I love December. I love Christmas. I love the cool weather and even the rain. I love the smell of fresh pine. I love the lights that are strung up on every corner that I turn.
And yet, December is also a month of mourning for me, a month of “what might have been”.
Thirty-two years ago, my father died. On a nondescript mid-winter morning, he collapsed at the basketball court and was dead even before we got to see him at the hospital. Serendipity, that his last moments were spent at a place he so loved. He had been an active basketball player since he was a young student and from all accounts, he never really grew out of it. Isn’t dying while doing something that we love considered the holy grail of life?
On hindsight, death is easy. He did not have to deal with the aftermath. Living was hard at pivotal moments in my life. So incredibly hard. When you grow up knowing that you are so different from everyone else, that your family is fractured, that there isn’t enough money, there is a huge chip on your shoulder. There is emotional and mental burden, unseen and unknown, that you carry in every step you take along the way. The absence of my father unwittingly shapes every move, every decision.
I will never know if the person that I am today will be who I am in an alternate universe where my father never died. I try not to think about it, because I know that as much as I mourn the breaking up of my family, I am also mourning the who that I could have been. I am mourning the confusion and feelings of being lost and lonely, which accompanied me for most of my formative years.
I was a teenager searching for myself, my identity, trying to figure out how I could fit in. And I had nobody to help me grow into myself. Grief was not an easy cloak to shrug off.
Over the weekend, we took the boys to watch Frozen 2. I didn’t read the synopsis and I wasn’t a fan of the first installment, we simply decided to go with dear friends and their boys. But the movie hit me hard as a mother, a fatherless child.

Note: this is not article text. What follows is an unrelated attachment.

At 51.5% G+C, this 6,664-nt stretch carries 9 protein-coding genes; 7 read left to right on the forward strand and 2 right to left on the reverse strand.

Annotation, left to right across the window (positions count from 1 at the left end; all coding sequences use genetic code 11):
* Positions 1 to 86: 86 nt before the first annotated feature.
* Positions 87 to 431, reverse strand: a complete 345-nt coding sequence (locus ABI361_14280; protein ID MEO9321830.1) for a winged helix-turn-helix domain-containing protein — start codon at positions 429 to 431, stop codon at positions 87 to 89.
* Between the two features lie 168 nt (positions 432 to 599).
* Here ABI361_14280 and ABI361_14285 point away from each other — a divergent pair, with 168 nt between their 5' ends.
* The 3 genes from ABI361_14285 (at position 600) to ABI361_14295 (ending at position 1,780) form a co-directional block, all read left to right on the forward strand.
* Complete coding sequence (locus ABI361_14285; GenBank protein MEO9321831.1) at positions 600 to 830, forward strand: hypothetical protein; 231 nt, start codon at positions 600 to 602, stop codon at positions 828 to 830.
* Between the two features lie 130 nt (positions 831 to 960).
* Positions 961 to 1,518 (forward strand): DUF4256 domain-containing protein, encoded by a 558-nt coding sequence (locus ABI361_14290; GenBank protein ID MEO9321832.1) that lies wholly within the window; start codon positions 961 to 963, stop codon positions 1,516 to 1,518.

When Elsa sings of how she knows she is “not where I’m meant to be” and “there’s a part of me that longs to go” in Into The Unknown, it struck a chord in me. In my youth, I had dreamt of going places, of doing things. But how could I, when I had to graduate and get a job so that I could help my mother support the family? How could I, when I knew my mother relied on me and my presence? Where could I have gone?
And as Elsa embarked on in her journey of self-discovery, that moment where her mother’s voice led her to her epiphany was particularly moving. When the images of her late mother shone from the walls and she sang joyfully of being found in Show Yourself, it resonated.
You are the one you have been waiting for all of your life.
I grew up, I learnt how to feel comfortable with myself, in my own skin. It has been a hard-fought battle and it’s still ongoing. I can be prickly, I still doubt myself and my abilities, I can be hard to live with. But I know who I am.
Maybe to detractors, this movie is nothing more than a commercial endeavour. It probably is. But it is also a reminder to me, as an individual, that I am enough. And it also gently reminds me that as a mother, my connection with my boys will outlive me.
What I want my boys to take away from the movie is that they can still be brave and kind and empathetic even if they are scared and uncertain. And most importantly, they will forever carry my love with them even when I am no longer around. A mother’s love will never die, just like how my father is still in my memories after all these years.